It’s time to stand up and be the solution—from making small day-to-day changes in how you live to being open to new ways of thinking and doing. When everyone does a little more, we can do a lot.

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Green Seattle Partnership: 2015 Game Changer

Green Seattle Partnership received Forterra’s Game Changer Award for its decade-long dedicated service to restoring Seattle’s forested parks and natural areas. To date, GSP has restored 1,000 acres; its stewards and volunteers have worked 722,500 hours and have planted 169,000 trees.

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Volunteer all-stars restore our urban oases

For many people, a nearby park is an oasis of calm and a place to recharge. Yet our urban forests and open spaces are often under threat of neglect. Volunteer Forest Stewards spend their weekends working hard at a labor of love, are instrumental in keeping our urban forests healthy and vibrant.

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Making our region sustainable and prosperous

It has been 10 years since the launch of the Cascade and Olympic Agendas, and it is time for a top-to-bottom refresh. Through a series of structured conversations, town hall meetings and crowd sourcing, we will be working toward the Next Wave of the Agendas in the spring of 2015.

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We are all key players in ensuring a sustainable region

Contemplate your energy use, the products in your daily life, and the waste that passes in and out of your household, and make a change.

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Lakes of blue (camas)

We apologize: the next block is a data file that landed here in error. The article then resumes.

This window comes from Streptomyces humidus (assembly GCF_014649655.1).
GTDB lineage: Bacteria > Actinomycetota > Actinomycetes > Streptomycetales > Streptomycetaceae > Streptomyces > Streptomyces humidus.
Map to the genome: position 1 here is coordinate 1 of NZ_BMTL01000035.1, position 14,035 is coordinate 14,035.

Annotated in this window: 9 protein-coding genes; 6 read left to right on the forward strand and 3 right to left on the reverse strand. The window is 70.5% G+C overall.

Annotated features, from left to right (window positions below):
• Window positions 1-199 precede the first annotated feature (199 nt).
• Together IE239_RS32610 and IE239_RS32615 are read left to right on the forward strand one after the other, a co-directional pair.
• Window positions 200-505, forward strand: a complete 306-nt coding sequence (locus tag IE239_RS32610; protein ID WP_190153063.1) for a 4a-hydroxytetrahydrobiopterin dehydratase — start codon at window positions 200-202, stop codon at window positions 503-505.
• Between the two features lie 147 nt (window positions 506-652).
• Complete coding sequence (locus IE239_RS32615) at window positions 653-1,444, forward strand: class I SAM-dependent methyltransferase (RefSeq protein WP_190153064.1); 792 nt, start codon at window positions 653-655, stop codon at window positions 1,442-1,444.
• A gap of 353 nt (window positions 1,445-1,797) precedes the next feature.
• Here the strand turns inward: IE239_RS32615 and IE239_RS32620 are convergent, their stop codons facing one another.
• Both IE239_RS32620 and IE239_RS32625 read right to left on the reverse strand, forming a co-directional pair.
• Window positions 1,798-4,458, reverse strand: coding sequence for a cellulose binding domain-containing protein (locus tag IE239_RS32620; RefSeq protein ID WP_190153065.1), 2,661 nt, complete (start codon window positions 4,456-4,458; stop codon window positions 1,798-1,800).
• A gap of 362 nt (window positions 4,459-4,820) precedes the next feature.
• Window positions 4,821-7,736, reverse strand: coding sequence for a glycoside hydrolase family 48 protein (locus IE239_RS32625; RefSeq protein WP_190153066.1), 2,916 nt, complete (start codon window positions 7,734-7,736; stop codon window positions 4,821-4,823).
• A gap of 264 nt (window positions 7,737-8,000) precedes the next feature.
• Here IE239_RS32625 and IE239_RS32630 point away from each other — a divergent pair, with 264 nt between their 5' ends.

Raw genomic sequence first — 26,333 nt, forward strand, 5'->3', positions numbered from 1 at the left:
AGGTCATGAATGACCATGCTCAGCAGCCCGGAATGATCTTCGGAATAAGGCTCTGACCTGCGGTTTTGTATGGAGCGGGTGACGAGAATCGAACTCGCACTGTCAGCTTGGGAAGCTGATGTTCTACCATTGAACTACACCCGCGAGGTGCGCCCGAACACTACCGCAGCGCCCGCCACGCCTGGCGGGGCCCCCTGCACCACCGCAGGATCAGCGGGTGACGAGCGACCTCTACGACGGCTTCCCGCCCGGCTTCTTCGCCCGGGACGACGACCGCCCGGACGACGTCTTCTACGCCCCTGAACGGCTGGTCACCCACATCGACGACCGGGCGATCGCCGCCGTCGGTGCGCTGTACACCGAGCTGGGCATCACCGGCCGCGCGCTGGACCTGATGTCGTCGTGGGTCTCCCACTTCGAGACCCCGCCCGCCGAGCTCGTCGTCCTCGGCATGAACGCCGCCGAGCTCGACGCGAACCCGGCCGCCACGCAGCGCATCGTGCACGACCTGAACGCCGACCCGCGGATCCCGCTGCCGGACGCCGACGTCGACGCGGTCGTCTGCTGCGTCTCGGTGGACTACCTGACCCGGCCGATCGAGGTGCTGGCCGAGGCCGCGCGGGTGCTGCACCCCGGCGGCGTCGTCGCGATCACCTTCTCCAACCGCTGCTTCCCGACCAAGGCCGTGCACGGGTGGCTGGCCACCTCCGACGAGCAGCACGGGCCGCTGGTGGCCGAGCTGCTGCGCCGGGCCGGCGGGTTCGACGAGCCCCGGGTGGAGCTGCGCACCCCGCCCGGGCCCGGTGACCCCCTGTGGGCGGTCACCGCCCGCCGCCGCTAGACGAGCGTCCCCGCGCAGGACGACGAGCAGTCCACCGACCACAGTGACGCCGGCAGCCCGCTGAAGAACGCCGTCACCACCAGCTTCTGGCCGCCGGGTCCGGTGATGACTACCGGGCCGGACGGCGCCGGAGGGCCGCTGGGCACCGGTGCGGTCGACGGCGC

Blue camas is a signature plant of what has become an increasingly rare habitat in the South Sound—our native prairies.

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Small green superheroes protect our salmon

Native trees and shrubs provide shade—creating cooler areas in the water where salmon can chill during their long journeys.

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Ode to the western hemlock

Today we’re celebrating western hemlock for its great contribution to our lowland forests.

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The radiant red-flowering currant

The red-flowering currant is the siren of the understory, attracting hummingbirds and butterflies to its blooms and to songbirds as flowers give way to whitish blue-black berries.

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A new community space in Neah Bay

Together with the Makah Tribe, Pomegranate Center, VIA Architecture, Caribou Construction, many amazing volunteers and funding from ArtPlace, we built a beautiful community gathering space inspired by community input and full of beautiful tribal art.

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Lively discussion at North Sound Sustainability Forum

Many people expressed a strong desire to support farming communities so they may thrive in the future while working with cities to prevent sprawl and protect the beauty and resources of the region.

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Native Plant Appreciation Week

Why do native plants make our hearts skip a beat? So many reasons, we’re taking a whole week to tell you about it. Our Stewardship staff pens a love letter to the plants that help us do our best work.

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Winning the battle against knotweed

After five years of restoration work on the Cedar River and its tributaries, the Stewardship in Action (SIA) program is celebrating as the riverbanks have begun to show signs of recovery.